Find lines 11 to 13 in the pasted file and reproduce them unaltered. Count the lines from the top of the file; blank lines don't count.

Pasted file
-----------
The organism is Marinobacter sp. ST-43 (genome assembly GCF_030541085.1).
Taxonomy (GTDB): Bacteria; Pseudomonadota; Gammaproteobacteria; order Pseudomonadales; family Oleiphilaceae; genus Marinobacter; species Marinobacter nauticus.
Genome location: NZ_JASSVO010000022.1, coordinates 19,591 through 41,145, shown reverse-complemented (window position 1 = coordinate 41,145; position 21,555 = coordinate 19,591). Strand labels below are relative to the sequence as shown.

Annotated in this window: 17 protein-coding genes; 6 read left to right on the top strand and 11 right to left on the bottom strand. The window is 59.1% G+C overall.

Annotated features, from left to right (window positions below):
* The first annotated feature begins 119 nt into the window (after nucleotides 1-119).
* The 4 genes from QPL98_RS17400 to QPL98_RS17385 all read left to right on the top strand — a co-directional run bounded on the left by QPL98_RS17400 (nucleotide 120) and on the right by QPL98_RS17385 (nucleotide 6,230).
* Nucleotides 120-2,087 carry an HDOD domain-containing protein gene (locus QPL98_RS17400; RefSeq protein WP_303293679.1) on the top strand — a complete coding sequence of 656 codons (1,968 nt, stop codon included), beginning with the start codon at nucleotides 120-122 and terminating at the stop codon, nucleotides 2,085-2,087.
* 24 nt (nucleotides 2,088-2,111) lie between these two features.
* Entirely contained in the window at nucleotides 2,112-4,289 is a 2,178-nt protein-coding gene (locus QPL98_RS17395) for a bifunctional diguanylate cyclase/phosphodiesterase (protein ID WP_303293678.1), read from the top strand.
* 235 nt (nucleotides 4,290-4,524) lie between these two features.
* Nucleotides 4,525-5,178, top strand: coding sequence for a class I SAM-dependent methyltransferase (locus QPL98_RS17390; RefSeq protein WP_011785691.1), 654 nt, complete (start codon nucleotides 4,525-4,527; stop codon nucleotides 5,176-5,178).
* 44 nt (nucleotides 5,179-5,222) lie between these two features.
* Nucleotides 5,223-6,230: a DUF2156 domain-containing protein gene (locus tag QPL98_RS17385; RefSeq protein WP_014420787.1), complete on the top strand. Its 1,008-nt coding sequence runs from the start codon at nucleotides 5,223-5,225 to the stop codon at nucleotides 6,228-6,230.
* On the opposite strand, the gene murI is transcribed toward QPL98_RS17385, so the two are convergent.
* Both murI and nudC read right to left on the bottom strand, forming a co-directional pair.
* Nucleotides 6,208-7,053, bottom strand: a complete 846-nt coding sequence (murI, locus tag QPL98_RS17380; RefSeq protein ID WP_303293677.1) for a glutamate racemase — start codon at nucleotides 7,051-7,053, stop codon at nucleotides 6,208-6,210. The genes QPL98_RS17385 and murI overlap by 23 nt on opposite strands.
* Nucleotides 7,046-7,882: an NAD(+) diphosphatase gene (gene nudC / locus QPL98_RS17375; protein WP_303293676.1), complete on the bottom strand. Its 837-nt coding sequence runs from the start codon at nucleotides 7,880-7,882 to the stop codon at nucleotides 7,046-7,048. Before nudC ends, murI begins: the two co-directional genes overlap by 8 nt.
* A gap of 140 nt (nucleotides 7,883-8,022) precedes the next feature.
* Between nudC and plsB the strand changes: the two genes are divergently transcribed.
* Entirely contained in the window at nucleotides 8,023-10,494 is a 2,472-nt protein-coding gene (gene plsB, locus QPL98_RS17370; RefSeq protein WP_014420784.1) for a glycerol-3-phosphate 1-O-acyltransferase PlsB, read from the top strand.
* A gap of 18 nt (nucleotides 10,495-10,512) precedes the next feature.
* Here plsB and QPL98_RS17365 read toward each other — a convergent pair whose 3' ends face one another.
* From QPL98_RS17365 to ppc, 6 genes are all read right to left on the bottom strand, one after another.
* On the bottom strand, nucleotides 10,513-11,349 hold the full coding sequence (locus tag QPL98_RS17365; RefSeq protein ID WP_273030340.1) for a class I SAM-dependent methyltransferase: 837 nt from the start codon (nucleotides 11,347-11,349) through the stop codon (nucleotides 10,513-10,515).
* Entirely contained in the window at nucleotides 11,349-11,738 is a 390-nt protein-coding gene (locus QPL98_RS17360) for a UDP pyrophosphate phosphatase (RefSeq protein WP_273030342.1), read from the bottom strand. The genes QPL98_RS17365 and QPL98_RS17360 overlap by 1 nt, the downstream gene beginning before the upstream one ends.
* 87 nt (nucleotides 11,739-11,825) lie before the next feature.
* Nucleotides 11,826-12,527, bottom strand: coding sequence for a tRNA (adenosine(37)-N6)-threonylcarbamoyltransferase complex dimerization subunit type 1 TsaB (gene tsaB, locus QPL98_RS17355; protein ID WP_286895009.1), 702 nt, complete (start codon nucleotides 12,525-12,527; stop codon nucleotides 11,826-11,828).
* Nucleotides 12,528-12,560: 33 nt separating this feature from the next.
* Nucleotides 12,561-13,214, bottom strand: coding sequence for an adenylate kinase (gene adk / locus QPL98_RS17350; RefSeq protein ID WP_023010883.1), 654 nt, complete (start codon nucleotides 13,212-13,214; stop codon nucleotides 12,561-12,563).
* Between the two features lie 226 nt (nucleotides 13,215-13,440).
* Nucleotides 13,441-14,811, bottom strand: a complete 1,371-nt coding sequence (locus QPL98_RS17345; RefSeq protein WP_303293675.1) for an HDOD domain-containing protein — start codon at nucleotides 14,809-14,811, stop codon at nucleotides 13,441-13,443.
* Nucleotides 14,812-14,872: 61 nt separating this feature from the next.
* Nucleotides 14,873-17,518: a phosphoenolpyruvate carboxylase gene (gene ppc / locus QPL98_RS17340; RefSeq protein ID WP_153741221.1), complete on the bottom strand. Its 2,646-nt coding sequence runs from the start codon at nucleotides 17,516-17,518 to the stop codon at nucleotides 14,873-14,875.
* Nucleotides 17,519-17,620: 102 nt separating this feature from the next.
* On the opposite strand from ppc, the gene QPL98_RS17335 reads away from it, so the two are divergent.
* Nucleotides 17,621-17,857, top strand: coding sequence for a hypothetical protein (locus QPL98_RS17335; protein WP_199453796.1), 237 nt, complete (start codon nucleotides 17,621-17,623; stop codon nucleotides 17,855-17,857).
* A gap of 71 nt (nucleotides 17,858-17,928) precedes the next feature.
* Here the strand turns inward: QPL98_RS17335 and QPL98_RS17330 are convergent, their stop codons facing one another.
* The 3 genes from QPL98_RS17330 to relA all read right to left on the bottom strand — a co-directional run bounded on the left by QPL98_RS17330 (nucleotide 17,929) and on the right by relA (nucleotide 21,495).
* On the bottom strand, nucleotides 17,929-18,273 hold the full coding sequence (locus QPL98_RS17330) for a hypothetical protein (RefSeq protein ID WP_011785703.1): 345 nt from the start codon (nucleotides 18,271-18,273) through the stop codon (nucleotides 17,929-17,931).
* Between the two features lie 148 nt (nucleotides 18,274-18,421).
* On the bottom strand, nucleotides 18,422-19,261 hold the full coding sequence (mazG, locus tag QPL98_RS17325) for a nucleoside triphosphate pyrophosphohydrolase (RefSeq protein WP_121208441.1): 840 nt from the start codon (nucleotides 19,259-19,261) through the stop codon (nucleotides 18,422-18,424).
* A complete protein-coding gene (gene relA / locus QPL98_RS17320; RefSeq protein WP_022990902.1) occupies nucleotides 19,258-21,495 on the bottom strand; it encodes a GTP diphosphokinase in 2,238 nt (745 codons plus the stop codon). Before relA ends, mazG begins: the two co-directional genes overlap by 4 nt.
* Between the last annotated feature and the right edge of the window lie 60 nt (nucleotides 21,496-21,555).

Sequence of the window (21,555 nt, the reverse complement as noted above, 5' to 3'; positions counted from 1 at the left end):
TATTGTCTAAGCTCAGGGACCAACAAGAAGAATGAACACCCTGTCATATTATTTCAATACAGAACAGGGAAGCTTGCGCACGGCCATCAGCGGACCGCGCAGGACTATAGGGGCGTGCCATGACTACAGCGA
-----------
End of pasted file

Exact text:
* 235 nt (nucleotides 4,290-4,524) lie between these two features.
* Nucleotides 4,525-5,178, top strand: coding sequence for a class I SAM-dependent methyltransferase (locus QPL98_RS17390; RefSeq protein WP_011785691.1), 654 nt, complete (start codon nucleotides 4,525-4,527; stop codon nucleotides 5,176-5,178).
* 44 nt (nucleotides 5,179-5,222) lie between these two features.